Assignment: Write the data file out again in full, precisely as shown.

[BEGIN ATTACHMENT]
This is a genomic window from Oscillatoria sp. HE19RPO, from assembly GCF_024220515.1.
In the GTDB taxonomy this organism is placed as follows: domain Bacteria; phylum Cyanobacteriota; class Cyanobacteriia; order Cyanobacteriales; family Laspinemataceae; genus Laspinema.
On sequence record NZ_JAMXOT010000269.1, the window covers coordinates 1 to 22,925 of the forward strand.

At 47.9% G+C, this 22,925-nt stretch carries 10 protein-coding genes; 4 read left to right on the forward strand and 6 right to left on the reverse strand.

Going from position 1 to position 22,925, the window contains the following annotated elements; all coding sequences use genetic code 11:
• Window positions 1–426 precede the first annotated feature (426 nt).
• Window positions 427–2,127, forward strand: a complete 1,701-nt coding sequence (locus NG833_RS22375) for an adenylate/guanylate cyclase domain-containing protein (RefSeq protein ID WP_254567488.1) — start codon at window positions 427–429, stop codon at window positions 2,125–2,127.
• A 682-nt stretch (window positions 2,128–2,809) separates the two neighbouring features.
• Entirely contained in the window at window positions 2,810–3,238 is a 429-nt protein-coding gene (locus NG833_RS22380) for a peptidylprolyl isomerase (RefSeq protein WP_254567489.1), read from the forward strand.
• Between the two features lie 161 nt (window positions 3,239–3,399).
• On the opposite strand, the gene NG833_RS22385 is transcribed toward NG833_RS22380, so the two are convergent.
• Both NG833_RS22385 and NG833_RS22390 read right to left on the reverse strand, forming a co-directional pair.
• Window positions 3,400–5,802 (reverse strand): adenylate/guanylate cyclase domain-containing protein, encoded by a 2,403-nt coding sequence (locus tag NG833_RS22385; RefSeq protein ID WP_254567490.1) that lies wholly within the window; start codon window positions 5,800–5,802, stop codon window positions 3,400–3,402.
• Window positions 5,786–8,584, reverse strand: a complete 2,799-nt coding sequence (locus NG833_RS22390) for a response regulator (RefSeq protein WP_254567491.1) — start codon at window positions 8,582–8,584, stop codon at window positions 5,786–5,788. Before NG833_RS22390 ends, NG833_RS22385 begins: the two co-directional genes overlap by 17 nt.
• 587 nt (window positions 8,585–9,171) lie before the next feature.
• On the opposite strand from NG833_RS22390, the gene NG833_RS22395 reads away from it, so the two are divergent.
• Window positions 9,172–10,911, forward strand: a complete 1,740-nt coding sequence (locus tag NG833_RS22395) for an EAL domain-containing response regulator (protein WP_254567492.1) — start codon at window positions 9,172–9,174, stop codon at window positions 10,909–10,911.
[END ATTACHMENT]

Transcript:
This is a genomic window from Oscillatoria sp. HE19RPO, from assembly GCF_024220515.1.
In the GTDB taxonomy this organism is placed as follows: domain Bacteria; phylum Cyanobacteriota; class Cyanobacteriia; order Cyanobacteriales; family Laspinemataceae; genus Laspinema.
On sequence record NZ_JAMXOT010000269.1, the window covers coordinates 1 to 22,925 of the forward strand.

At 47.9% G+C, this 22,925-nt stretch carries 10 protein-coding genes; 4 read left to right on the forward strand and 6 right to left on the reverse strand.

Going from position 1 to position 22,925, the window contains the following annotated elements; all coding sequences use genetic code 11:
• Window positions 1–426 precede the first annotated feature (426 nt).
• Window positions 427–2,127, forward strand: a complete 1,701-nt coding sequence (locus NG833_RS22375) for an adenylate/guanylate cyclase domain-containing protein (RefSeq protein ID WP_254567488.1) — start codon at window positions 427–429, stop codon at window positions 2,125–2,127.
• A 682-nt stretch (window positions 2,128–2,809) separates the two neighbouring features.
• Entirely contained in the window at window positions 2,810–3,238 is a 429-nt protein-coding gene (locus NG833_RS22380) for a peptidylprolyl isomerase (RefSeq protein WP_254567489.1), read from the forward strand.
• Between the two features lie 161 nt (window positions 3,239–3,399).
• On the opposite strand, the gene NG833_RS22385 is transcribed toward NG833_RS22380, so the two are convergent.
• Both NG833_RS22385 and NG833_RS22390 read right to left on the reverse strand, forming a co-directional pair.
• Window positions 3,400–5,802 (reverse strand): adenylate/guanylate cyclase domain-containing protein, encoded by a 2,403-nt coding sequence (locus tag NG833_RS22385; RefSeq protein ID WP_254567490.1) that lies wholly within the window; start codon window positions 5,800–5,802, stop codon window positions 3,400–3,402.
• Window positions 5,786–8,584, reverse strand: a complete 2,799-nt coding sequence (locus NG833_RS22390) for a response regulator (RefSeq protein WP_254567491.1) — start codon at window positions 8,582–8,584, stop codon at window positions 5,786–5,788. Before NG833_RS22390 ends, NG833_RS22385 begins: the two co-directional genes overlap by 17 nt.
• 587 nt (window positions 8,585–9,171) lie before the next feature.
• On the opposite strand from NG833_RS22390, the gene NG833_RS22395 reads away from it, so the two are divergent.
• Window positions 9,172–10,911, forward strand: a complete 1,740-nt coding sequence (locus tag NG833_RS22395) for an EAL domain-containing response regulator (protein WP_254567492.1) — start codon at window positions 9,172–9,174, stop codon at window positions 10,909–10,911.